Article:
JOURNAL ARTICLE

Glutamine decreases lipopolysaccharide-induced intestinal inflammation in infant rats

Nan Li, Kellym Liboni, Mao Zhong Fang, Don Samuelson, Patricia Lewis, Roshan Patel, Josef Neu
American Journal of Physiology. Gastrointestinal and Liver Physiology 2004, 286 (6): G914-21
14726310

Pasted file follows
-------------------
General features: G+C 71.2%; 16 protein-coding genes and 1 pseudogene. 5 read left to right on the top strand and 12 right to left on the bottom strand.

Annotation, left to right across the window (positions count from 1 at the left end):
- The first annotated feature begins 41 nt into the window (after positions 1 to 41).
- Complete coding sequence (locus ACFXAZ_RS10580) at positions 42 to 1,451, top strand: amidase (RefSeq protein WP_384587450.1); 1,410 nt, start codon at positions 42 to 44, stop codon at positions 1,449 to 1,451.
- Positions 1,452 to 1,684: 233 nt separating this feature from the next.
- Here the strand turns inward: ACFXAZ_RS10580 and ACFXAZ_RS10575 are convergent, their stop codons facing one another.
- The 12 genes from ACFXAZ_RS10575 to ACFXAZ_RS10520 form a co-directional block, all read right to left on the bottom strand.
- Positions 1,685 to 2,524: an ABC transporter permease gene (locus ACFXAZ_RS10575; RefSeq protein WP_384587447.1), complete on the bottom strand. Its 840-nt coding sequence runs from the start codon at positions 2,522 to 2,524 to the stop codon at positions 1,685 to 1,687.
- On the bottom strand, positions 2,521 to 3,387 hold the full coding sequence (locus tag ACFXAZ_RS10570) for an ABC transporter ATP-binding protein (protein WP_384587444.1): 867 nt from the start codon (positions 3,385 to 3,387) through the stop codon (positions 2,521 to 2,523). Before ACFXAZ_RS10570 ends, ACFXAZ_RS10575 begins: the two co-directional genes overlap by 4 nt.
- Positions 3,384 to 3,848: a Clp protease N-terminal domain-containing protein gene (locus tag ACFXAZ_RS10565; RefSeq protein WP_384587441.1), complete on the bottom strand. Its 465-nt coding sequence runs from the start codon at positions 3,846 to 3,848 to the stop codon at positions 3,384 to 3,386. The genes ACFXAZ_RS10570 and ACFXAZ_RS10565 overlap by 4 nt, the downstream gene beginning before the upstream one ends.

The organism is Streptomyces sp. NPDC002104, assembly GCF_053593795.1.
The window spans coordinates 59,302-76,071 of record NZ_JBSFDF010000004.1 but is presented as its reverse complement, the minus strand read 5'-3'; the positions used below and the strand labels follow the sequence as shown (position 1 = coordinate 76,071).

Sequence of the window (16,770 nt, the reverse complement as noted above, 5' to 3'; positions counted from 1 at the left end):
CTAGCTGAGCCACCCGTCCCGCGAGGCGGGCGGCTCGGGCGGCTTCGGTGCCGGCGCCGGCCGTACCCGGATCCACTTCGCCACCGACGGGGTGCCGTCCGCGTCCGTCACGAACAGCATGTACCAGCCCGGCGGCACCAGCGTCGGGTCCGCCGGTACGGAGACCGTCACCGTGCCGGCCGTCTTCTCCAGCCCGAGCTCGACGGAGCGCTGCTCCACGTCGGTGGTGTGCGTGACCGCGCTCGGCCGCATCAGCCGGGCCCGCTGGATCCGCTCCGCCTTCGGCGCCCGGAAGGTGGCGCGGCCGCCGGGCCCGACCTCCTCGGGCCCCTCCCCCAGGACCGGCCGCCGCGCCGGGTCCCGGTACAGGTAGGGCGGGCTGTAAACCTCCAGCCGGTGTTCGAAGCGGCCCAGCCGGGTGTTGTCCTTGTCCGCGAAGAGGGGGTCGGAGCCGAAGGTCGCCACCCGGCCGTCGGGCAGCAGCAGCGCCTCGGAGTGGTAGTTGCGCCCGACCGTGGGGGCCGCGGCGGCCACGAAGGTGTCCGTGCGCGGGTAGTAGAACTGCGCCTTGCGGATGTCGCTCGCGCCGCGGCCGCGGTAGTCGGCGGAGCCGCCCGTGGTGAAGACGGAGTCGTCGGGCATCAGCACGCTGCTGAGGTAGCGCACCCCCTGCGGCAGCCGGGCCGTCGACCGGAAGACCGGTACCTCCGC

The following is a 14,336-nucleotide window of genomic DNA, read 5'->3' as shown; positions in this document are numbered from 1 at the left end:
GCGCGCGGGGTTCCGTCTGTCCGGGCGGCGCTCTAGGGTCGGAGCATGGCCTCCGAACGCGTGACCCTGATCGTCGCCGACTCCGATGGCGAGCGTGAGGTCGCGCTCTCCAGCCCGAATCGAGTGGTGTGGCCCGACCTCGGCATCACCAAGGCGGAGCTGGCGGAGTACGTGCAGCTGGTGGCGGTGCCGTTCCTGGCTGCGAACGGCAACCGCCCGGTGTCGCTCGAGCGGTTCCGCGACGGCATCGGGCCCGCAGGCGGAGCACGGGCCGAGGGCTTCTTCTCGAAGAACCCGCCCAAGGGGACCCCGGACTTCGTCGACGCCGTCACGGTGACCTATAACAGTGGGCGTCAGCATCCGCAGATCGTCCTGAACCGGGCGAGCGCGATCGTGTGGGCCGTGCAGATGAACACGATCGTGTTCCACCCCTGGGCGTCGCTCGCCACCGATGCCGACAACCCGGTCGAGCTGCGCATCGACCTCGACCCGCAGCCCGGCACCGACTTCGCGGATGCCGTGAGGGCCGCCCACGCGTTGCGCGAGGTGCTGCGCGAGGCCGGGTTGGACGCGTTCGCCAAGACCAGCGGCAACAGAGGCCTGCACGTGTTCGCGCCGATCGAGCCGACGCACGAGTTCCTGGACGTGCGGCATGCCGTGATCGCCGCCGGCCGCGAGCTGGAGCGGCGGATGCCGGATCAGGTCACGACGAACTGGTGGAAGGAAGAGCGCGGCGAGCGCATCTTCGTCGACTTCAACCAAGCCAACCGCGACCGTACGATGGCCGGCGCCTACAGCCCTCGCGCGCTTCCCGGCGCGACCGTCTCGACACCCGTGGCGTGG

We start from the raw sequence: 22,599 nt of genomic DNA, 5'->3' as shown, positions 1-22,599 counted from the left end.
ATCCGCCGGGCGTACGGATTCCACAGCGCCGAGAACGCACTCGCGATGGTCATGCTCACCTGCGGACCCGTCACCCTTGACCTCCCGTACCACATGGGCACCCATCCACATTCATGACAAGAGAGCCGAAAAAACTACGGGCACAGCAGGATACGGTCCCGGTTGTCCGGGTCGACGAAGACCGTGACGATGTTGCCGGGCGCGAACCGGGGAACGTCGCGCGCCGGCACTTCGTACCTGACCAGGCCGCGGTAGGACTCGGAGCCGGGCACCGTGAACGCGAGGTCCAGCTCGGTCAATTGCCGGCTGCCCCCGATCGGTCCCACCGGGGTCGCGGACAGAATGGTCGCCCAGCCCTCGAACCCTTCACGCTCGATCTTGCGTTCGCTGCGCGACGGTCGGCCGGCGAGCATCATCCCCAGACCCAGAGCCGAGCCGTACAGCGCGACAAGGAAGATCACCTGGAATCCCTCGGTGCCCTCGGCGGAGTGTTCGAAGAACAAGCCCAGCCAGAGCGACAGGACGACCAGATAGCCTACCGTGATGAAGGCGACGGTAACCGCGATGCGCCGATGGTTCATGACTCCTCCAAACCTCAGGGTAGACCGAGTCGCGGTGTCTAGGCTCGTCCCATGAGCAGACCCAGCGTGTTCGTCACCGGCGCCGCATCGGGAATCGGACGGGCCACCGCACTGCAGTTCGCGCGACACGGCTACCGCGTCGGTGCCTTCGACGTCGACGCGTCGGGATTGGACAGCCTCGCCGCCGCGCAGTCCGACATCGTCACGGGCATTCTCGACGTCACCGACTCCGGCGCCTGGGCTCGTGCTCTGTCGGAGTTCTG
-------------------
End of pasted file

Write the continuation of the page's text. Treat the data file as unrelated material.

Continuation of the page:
Using a gastrostomy-fed (GF) rat infant "pup-in-a-cup" model, the effects of protein deprivation and supplemental glutamine (Gln) and glutamate (Glu) were examined to test the hypothesis that Gln decreases the proinflammatory response induced by LPS in the developing infant rat small intestine. Four groups of 6- to 7-day-old pups were fed a rat milk substitute (RMS), one providing 100% and three providing 25% of normal protein intake for another 6 days. Two of the 25% protein-fed groups received supplemental Gln or Glu. GF and LPS treatment blunted body growth and intestinal villus height and increased intestinal cytokine-induced neutrophil chemoattractant (CINC) mRNA in the protein-deprived, non-Gln-treated group compared with mother-fed pups (P < 0.05). Gln blunted intestinal CINC mRNA (P < 0.05), but Glu did not. Intestinal CINC peptide in the LPS-treated pups provided 100 and 25% protein was elevated approximately 13-fold compared with the mother-reared pups (P < 0.001). Gln and Glu decreased intestinal CINC peptide by 73 and 80%, respectively. GF, LPS-treated pups also had a higher level of plasma CINC peptide (P < 0.05). Gln but not Glu decreased plasma CINC peptide (P < 0.05). An approximate sixfold elevation of intestinal MPO activity in the GF, LPS-treated rats was decreased by Gln and Glu by 92% (P < 0.001) and 54% (P < 0.05), respectively. Intestinal and plasma TNF-alpha were increased in GF, LPS-treated pups (P < 0.01), and Gln and Glu both blunted this increase (P < 0.05) in the intestine but not in the plasma. The results indicate that Gln decreases the LPS-induced inflammatory response in infant rat intestine under different conditions of protein intake.

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